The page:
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Supreme Court, Appellate Division, First Department, New York.

The PEOPLE of the State of New York, Respondent, v. Tariq WYATT, Defendant-Appellant.

Decided: January 25, 2005

FRIEDMAN, J.P., MARLOW, NARDELLI, SWEENY, CATTERSON, JJ. Robert S. Dean, Center for Appellate Litigation, New York (Carl S. Kaplan of counsel), for appellant. Robert M. Morgenthau, District Attorney, New York (Walter J. Storey of counsel), for respondent.

Judgment, Supreme Court, New York County (Edward McLaughlin, J. at hearing;  Michael R. Ambrecht, J. at plea and sentence), rendered June 18, 2003, convicting defendant of assault in the first degree, and sentencing him, as a second felony offender, to a term of 9 years, unanimously affirmed.

 The court properly denied defendant's suppression motion.   The police had an objective credible reason for approaching defendant to request information, when, at a crime-ridden location, they observed him pass two other men and repeatedly stare back at them with an “angry,” “menacing” look (see generally People v. De Bour, 40 N.Y.2d 210, 223, 386 N.Y.S.2d 375, 352 N.E.2d 562 [1976] ).   The officer's articulable reason for requesting information was not simply that defendant had an angry expression, but that the officer had witnessed what appeared to be a street encounter that carried a potential for violence.   The officer's question, about whether defendant had any problem with the other two men, was within the proper scope of a request for information, since it was nonthreatening and did not focus on any criminality by defendant (see People v. Hollman, 79 N.Y.2d 181, 190-191, 581 N.Y.S.2d 619, 590 N.E.2d 204 [1992] ).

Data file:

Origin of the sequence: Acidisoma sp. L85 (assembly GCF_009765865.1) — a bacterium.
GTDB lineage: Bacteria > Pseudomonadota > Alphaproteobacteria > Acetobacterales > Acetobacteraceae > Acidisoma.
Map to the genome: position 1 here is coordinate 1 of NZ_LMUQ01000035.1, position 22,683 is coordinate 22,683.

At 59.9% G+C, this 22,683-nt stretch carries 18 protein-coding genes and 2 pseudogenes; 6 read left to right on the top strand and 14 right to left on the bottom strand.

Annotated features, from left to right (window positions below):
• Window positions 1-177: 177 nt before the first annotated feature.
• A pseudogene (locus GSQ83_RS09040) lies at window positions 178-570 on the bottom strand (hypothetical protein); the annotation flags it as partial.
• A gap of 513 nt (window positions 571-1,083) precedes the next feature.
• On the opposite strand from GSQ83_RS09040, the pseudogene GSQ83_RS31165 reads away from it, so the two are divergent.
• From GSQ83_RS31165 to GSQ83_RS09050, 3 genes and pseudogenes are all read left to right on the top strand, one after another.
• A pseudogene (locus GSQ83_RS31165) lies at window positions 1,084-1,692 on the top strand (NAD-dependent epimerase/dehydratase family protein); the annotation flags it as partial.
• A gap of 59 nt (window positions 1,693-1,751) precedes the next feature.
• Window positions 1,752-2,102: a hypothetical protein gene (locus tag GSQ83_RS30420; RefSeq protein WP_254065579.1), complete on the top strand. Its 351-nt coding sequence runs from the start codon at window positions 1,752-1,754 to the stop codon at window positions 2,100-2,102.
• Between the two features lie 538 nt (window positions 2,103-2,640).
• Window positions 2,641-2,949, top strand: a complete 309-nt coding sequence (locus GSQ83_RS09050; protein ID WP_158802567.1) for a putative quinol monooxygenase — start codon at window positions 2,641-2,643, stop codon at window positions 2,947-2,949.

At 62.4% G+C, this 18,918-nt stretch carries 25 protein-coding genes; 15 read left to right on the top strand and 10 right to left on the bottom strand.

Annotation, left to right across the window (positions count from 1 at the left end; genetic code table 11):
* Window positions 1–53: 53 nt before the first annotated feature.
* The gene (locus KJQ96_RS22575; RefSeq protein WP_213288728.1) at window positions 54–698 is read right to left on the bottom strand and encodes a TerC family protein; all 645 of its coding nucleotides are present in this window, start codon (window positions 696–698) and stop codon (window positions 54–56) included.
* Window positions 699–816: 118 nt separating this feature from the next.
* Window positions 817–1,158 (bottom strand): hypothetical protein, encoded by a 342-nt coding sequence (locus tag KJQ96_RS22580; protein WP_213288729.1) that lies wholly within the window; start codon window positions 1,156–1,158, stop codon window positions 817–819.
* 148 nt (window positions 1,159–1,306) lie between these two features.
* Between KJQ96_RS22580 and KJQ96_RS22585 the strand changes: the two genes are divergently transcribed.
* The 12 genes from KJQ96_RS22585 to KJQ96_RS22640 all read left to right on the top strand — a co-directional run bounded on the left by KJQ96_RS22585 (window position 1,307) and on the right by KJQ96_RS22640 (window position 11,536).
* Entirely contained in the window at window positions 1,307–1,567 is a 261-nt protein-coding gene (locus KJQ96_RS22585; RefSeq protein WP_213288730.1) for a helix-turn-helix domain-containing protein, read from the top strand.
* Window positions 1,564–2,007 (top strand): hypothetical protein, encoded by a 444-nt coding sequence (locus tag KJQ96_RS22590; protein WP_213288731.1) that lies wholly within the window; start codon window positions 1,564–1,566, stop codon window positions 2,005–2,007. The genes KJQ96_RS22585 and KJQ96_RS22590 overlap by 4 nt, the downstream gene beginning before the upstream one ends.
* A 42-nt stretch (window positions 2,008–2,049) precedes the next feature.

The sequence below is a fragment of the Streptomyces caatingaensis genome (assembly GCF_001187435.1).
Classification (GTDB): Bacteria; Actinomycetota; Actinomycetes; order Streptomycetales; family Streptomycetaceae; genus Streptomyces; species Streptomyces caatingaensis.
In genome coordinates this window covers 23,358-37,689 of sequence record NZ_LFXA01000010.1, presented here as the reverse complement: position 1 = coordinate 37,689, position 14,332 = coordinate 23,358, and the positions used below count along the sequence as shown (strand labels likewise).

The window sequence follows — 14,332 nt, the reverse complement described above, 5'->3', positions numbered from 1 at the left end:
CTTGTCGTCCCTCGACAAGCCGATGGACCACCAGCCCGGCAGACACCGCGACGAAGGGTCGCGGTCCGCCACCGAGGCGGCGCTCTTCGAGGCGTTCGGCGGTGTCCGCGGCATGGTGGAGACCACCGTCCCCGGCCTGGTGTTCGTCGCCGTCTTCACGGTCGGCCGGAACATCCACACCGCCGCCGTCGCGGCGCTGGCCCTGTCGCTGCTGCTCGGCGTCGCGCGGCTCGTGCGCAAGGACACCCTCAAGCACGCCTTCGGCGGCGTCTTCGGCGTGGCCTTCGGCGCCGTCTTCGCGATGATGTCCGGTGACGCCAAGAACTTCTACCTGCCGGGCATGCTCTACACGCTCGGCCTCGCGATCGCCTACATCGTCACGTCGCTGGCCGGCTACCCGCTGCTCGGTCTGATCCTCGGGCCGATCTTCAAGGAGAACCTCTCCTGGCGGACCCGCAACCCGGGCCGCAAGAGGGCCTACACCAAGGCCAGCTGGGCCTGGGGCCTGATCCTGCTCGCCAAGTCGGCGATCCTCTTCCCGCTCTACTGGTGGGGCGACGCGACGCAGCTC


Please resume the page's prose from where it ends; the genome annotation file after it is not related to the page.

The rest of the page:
When defendant then failed to respond to the officer's question, glared angrily at the officer and began to reach for his back pocket, the encounter escalated and the officer was justified in placing his hand on defendant's back pocket to prevent defendant from possibly drawing a weapon.   This was not a “frisk,” but a minimal self-protective measure (see People v. Campbell, 293 A.D.2d 396, 740 N.Y.S.2d 619 [2002], lv. denied 98 N.Y.2d 695, 747 N.Y.S.2d 413, 776 N.E.2d 2 [2002] ).   When the officer felt a hard object that, given the surrounding circumstances, suggested the presence of a weapon, the officer was justified in squeezing it, whereupon he discerned that it was a firearm (see People v. Ortiz, 186 A.D.2d 505, 589 N.Y.S.2d 419 [1992], lv. denied 81 N.Y.2d 845, 595 N.Y.S.2d 744, 611 N.E.2d 783 [1993] ).

Accordingly, the court properly denied defendant's motion to suppress the weapon recovered from his person.   There is no basis for suppression of his statement at the precinct, and the two subsequent lineup identifications.

We perceive no basis for reducing the sentence.